Obviously this thing is small, light, comfortable to hold, and does not need to be plugged in. And it comes with two batteries total! They could have easily gotten away with giving you just one. The included charger charges them very quickly. It’s reversible, which is obviously essential. It’s very quiet, at least compared to grandpa’s drill. The chuck has a clutch with 20 possible settings so you’ll never turn a screw too hard, and the clutch can also be complete disengaged for drilling and such. There are two speeds. The trigger is also analog and very responsive, so you can press just a little bit to get low rpms. There’s even a light on the front that turns on when you pull the trigger so you can see what you are doing in unavoidably dark conditions without having to use one of your hands holding a flashlight.

If you are doing construction or other work where you are drilling or screwing frequently, this thing probably can’t be your only drill. You’re going to need something bigger. Even then, it could still be handy to have this around for light work.

If you are just a person like me, who occasionally has to drill a hole in the wall to hang something, or occasionally would like a power screwdriver to build some IKEA furniture, I highly recommend getting one of these, or some other comparable tool. It will most likely be the only such tool you need ever. It’s not even that expensive. And on those occasions when you do need it, it will be worth it to have something that is such a pleasure to use.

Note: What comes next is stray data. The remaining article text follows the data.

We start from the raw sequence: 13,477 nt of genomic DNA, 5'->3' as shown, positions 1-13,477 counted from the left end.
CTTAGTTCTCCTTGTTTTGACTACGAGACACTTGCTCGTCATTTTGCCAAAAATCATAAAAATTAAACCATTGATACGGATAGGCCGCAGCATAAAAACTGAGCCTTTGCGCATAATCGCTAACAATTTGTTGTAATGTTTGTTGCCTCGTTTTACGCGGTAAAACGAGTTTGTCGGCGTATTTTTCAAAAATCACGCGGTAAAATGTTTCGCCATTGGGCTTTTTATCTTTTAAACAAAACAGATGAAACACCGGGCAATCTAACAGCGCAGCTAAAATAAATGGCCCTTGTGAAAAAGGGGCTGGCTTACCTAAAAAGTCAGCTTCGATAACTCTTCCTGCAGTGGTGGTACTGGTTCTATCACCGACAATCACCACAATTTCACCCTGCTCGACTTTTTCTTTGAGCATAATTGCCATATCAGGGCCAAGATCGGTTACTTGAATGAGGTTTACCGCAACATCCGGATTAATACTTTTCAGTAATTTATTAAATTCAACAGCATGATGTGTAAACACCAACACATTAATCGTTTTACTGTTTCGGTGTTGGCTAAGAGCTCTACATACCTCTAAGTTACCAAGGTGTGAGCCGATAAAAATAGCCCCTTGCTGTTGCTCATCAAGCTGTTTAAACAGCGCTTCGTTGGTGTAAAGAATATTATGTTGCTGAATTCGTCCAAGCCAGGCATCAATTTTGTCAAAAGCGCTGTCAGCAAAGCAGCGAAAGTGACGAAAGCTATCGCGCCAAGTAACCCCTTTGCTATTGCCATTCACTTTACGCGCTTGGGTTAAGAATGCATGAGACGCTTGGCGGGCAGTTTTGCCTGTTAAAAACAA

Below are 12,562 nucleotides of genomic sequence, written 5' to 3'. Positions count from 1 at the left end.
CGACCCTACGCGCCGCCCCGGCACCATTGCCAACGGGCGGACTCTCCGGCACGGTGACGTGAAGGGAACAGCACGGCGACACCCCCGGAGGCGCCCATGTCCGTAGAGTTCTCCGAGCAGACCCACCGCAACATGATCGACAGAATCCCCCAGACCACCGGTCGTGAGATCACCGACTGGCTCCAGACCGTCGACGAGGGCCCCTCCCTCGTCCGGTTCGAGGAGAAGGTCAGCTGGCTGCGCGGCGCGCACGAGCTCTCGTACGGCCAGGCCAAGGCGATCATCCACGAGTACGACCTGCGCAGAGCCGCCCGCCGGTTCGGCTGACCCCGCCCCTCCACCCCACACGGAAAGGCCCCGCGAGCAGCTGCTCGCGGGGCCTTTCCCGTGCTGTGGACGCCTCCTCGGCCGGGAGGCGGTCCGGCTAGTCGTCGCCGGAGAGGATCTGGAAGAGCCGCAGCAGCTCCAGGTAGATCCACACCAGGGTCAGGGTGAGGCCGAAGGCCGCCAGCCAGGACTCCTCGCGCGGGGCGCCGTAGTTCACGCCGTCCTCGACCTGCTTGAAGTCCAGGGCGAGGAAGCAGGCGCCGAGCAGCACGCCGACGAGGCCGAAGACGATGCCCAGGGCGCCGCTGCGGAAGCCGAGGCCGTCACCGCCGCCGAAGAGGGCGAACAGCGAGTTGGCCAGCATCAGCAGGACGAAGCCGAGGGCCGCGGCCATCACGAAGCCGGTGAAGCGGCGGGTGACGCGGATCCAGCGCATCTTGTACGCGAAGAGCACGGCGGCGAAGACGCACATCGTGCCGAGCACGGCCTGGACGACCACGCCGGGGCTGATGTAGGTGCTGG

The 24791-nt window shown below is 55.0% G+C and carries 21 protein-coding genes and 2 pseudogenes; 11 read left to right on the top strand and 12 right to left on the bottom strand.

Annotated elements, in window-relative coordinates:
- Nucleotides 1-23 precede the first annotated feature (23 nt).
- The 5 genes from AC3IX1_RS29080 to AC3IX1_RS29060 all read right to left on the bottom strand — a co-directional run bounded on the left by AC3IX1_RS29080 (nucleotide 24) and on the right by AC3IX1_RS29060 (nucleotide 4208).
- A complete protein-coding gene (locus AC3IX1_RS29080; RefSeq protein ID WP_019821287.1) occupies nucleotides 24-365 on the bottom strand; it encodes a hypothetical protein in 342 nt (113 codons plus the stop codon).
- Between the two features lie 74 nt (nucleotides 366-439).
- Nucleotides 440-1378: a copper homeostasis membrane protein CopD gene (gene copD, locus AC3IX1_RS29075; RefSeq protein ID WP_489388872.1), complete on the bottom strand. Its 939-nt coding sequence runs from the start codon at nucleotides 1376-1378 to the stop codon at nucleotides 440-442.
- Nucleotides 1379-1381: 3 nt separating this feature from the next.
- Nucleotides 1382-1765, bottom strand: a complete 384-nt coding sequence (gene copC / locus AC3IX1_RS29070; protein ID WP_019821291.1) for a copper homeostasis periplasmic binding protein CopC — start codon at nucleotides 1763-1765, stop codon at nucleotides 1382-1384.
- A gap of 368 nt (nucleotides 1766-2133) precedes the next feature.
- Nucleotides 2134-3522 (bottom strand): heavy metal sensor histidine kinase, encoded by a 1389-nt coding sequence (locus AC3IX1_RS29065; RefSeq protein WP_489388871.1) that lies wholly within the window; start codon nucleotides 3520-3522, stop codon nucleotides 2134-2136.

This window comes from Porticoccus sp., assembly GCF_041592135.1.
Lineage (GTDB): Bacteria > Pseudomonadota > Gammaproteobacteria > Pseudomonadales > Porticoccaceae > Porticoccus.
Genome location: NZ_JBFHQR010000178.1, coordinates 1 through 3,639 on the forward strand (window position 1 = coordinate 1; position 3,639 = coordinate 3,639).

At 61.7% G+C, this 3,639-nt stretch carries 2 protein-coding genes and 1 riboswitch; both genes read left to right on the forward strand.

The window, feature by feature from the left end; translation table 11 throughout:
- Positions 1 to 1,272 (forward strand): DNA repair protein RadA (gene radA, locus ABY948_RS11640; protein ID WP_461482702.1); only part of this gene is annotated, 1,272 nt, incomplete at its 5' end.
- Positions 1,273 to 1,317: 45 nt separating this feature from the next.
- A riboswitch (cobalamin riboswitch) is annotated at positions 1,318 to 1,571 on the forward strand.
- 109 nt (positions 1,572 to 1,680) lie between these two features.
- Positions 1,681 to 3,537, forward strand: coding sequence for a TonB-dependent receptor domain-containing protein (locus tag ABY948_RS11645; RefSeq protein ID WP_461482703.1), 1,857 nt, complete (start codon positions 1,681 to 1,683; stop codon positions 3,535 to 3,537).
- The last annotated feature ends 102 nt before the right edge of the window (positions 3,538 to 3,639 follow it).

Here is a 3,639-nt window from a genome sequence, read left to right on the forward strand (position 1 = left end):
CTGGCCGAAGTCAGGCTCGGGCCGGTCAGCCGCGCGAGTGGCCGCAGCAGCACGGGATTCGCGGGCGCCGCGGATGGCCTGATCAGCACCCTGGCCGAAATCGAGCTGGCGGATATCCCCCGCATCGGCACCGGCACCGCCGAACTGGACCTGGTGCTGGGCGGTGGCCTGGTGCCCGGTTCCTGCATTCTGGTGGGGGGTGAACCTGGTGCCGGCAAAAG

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I have a very similar little unit from Makita. In fact, it’s practically identical. It’s what I use for small and lighter duty jobs, though it will still go through metal, albeit slowly.

One of the hottest tips I can give you about drills, is that use drill bits that are for the purpose, instead of just solely your ubiquitous chisel-tip twist-drills. You don’t need many - like, for most people, a pack of cheap twisties, a small set of lip-and-spur/brad point bits for wood, and a half-decent step-bit(It’s basically a ton of different sizes on a stepped cone, much easier than having a set of bits out to that size), and you’re sorted for basically ever. You don’t need them - you can get away with a set of twisties alone, if you get the right ones - but it makes those little jobs so much easier and nicer, and the results a lot cleaner.


Good lord this. Specialized bits make a HUGE difference. Step bits opened a whole new world of drilling for me.

I’m currently fucking with my wood chipper. Pretty sure it’s down to the carb, so tomorrow I’m gonna strip it and toss it in a sonic cleaner. If that doesn’t work, I’m seriously considering buying this electric woodchipper:

I’ve researched and read reviews, and it appears that it will actually handle ~2" branches, and it actually chips them (unlike most electric chippers, which just kinda chop stuff roughly). It apparently clogs a lot but whatever, I can live with that. I’ve got shit what needs chipping.

Nuri just bought this leaf vaccuum:

And it’s apparently awesome as hell.

Apparently DeWalt has also released a new multi-function garden tool:

It’s basically a string trimmer handle that can also take an edger, pole saw, hedge trimmer, and brush cutter. Will review once we get it.